Use this URL to cite or link to this record in EThOS: http://ethos.bl.uk/OrderDetails.do?uin=uk.bl.ethos.687830
Title: Learning from nursing placements : a longitudinal study of the influence of nursing placements on achievement goals and professional self-concept
Author: Lin, Meng-Yin
ISNI:       0000 0004 5915 5111
Awarding Body: Durham University
Current Institution: Durham University
Date of Award: 2016
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Abstract:
This research aims to understand how the experience of placement influences nursing students’ self-concept and their achievement goals. The relevant literature suggests that the current shortage of nurses is a consequence of low professional self-concept, which is also related to how nursing students’ achievement goals alter before and after clinical learning settings. Research to date has yet to examine how the experience of placement influences nursing students’ self-concept and their achievement goals. Applying quantitative data analysis, this thesis addresses how first-time nursing placement influences nursing self-concept and achievement goals as well as the relation between achievement goals and students relationship with staff. 276 Taiwanese nursing students completed two questionnaires, Achievement Goal Questionnaire (AGQ) and Nurses’ Self-Concept Questionnaire (NSCQ) at 3 different time points over a period of 7 months. The results suggest as follows. First, students had higher self-concept of staff relations after placements, though no other self-concepts increased. Because of this result, the current thesis will specifically discuss nursing students’ confidence development on staff relations. Second, mastery approach goal reduced after placements and performance goal remained stable. Third, a moderate positive correlation between mastery approach goal and staff relation was found in the group who stayed in classroom, while such correlation was very weak in the group who attended placements during this research. Given the literature has demonstrated anxiety and fear of failure are students’ common challenges during placements, this research supports that the participants’ anxiety and feeling of incompetence diminished their desire to mastery nursing. Additionally, the findings appear coherent in terms of students’ progress during the placement. The nature of clinical placements is performance oriented; however, in the current experiment, students’ confidence in nursing skills and knowledge did not change. This result indicated students’ perceived competence did not alter because of the placement; their performance goals therefore remained unchanged. Furthermore, the incline of the confidence in staff relations after placement suggests nursing students understood they needed to bond with staff before learning to be a nurse. Such result is in line with the literature that novice is aware of the importance of being accepted by the team because being accepted is a prerequisite for learning. Despite empirical studies noted that mastery goal has positive correlation with interpersonal relation but the third finding pinpointed that in addition to mastery goal whether or not the individual has found sense of belonging in the group should be taken into account when examining how achievement goals influence interpersonal behaviours.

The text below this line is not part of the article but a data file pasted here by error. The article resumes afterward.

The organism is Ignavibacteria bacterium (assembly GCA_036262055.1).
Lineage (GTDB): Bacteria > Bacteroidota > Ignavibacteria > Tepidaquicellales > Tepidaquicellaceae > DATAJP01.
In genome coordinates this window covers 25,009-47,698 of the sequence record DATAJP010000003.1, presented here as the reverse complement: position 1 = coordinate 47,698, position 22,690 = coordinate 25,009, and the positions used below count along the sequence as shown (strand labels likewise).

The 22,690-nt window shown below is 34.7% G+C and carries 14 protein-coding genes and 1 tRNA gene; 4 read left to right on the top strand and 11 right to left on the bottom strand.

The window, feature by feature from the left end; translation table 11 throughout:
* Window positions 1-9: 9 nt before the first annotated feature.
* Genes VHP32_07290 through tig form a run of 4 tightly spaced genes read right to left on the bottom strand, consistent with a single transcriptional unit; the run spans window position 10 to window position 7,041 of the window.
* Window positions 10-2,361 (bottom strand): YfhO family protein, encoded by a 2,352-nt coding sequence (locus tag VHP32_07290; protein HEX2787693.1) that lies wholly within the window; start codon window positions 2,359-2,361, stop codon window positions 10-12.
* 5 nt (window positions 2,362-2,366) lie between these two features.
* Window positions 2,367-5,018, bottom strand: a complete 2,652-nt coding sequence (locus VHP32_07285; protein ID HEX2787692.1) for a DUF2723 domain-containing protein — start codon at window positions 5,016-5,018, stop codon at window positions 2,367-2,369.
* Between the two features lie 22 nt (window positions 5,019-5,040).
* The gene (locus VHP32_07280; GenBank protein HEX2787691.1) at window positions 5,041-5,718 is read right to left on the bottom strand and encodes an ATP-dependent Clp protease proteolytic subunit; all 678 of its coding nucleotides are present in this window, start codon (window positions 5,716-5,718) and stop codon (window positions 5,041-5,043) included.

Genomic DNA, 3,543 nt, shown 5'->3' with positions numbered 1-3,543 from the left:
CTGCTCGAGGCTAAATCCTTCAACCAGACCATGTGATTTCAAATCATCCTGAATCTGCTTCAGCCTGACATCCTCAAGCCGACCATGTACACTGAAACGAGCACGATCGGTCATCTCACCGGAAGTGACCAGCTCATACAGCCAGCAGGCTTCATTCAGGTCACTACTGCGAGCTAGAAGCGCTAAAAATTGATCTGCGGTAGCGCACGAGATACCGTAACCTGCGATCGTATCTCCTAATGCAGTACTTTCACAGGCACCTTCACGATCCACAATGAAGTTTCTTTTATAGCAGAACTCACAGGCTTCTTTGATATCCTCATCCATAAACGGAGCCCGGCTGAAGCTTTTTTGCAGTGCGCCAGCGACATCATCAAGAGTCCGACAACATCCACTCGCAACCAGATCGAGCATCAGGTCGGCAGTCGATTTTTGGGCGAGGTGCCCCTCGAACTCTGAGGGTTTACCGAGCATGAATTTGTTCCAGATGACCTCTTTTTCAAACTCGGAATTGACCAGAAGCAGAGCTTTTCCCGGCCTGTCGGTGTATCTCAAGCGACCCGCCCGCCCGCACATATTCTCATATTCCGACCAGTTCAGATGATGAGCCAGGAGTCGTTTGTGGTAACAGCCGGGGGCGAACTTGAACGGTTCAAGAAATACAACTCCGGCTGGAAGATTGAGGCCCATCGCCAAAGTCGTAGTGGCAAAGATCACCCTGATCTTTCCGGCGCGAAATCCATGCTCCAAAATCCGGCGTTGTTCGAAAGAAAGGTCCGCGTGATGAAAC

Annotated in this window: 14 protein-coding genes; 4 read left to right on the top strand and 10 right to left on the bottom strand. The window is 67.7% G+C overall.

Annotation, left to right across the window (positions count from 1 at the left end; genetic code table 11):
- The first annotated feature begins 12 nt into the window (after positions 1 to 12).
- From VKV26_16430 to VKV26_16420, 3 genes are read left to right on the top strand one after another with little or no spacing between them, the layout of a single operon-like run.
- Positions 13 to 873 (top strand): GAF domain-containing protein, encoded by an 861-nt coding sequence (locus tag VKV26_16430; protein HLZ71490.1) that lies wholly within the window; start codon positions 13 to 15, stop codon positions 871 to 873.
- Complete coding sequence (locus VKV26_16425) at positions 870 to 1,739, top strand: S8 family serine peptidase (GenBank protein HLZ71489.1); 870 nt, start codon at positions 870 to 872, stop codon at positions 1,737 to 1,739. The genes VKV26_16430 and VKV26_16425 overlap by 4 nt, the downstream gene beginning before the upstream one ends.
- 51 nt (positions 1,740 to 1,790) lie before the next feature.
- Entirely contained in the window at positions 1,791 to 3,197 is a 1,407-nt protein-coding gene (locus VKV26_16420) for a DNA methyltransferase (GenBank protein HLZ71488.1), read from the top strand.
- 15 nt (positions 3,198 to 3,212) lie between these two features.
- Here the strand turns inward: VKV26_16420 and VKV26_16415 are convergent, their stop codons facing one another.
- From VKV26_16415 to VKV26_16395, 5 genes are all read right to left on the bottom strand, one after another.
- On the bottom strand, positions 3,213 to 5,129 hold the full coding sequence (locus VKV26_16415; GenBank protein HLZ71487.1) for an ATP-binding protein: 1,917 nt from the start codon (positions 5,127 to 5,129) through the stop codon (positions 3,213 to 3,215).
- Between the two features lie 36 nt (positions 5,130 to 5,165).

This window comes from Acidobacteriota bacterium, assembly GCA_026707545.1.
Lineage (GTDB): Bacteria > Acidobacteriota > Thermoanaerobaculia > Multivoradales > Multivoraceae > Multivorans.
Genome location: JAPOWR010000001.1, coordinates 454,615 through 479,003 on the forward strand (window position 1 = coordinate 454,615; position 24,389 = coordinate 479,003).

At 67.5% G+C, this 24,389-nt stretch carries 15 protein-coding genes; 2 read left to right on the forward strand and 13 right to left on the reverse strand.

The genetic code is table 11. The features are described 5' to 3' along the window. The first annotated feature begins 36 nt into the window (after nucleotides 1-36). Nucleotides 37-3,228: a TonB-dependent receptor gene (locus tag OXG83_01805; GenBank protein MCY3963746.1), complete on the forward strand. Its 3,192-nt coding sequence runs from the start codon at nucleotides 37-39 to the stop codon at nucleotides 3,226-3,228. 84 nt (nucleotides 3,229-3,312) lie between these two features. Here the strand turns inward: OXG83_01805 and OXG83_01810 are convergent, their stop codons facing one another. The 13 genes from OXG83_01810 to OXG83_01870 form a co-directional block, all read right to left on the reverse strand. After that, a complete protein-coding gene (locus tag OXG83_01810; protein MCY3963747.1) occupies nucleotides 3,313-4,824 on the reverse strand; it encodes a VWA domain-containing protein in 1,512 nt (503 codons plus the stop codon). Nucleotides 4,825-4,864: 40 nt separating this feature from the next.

Supervisor: Not available Sponsor: Not available
Qualification Name: Thesis (Ed.D.) Qualification Level: Doctoral
EThOS ID: uk.bl.ethos.687830  DOI: Not available
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